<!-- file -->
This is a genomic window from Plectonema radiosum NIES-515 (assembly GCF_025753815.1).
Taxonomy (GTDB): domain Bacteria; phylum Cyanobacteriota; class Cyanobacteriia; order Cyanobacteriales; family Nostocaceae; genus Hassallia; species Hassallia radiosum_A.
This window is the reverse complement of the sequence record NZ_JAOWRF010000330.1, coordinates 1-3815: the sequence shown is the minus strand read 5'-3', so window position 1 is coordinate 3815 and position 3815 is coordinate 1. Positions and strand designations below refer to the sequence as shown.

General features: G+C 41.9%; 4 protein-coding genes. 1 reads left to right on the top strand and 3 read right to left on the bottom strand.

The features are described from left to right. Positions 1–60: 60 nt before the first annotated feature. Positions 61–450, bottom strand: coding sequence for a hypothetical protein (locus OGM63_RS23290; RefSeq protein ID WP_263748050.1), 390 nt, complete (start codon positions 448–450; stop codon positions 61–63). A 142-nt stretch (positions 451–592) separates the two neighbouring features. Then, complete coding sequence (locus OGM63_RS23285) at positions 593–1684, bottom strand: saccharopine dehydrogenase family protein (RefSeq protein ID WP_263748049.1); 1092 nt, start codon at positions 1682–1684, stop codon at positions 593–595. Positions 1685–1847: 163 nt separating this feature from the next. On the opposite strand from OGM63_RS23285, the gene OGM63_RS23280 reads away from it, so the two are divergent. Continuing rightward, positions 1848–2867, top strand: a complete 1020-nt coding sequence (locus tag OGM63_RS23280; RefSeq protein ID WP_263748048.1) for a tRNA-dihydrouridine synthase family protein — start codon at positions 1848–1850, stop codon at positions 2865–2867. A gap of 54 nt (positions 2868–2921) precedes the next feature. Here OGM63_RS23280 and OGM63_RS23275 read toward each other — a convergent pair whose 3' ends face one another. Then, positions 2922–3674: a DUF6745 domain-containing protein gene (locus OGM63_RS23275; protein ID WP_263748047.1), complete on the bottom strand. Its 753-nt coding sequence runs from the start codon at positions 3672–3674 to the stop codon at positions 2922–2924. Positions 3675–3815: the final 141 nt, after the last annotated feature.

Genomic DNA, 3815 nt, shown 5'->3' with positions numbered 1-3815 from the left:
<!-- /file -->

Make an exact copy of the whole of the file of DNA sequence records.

This is a genomic window from Plectonema radiosum NIES-515 (assembly GCF_025753815.1).
Taxonomy (GTDB): domain Bacteria; phylum Cyanobacteriota; class Cyanobacteriia; order Cyanobacteriales; family Nostocaceae; genus Hassallia; species Hassallia radiosum_A.
This window is the reverse complement of the sequence record NZ_JAOWRF010000330.1, coordinates 1-3815: the sequence shown is the minus strand read 5'-3', so window position 1 is coordinate 3815 and position 3815 is coordinate 1. Positions and strand designations below refer to the sequence as shown.

General features: G+C 41.9%; 4 protein-coding genes. 1 reads left to right on the top strand and 3 read right to left on the bottom strand.

The features are described from left to right. Positions 1–60: 60 nt before the first annotated feature. Positions 61–450, bottom strand: coding sequence for a hypothetical protein (locus OGM63_RS23290; RefSeq protein ID WP_263748050.1), 390 nt, complete (start codon positions 448–450; stop codon positions 61–63). A 142-nt stretch (positions 451–592) separates the two neighbouring features. Then, complete coding sequence (locus OGM63_RS23285) at positions 593–1684, bottom strand: saccharopine dehydrogenase family protein (RefSeq protein ID WP_263748049.1); 1092 nt, start codon at positions 1682–1684, stop codon at positions 593–595. Positions 1685–1847: 163 nt separating this feature from the next. On the opposite strand from OGM63_RS23285, the gene OGM63_RS23280 reads away from it, so the two are divergent. Continuing rightward, positions 1848–2867, top strand: a complete 1020-nt coding sequence (locus tag OGM63_RS23280; RefSeq protein ID WP_263748048.1) for a tRNA-dihydrouridine synthase family protein — start codon at positions 1848–1850, stop codon at positions 2865–2867. A gap of 54 nt (positions 2868–2921) precedes the next feature. Here OGM63_RS23280 and OGM63_RS23275 read toward each other — a convergent pair whose 3' ends face one another. Then, positions 2922–3674: a DUF6745 domain-containing protein gene (locus OGM63_RS23275; protein ID WP_263748047.1), complete on the bottom strand. Its 753-nt coding sequence runs from the start codon at positions 3672–3674 to the stop codon at positions 2922–2924. Positions 3675–3815: the final 141 nt, after the last annotated feature.

Genomic DNA, 3815 nt, shown 5'->3' with positions numbered 1-3815 from the left: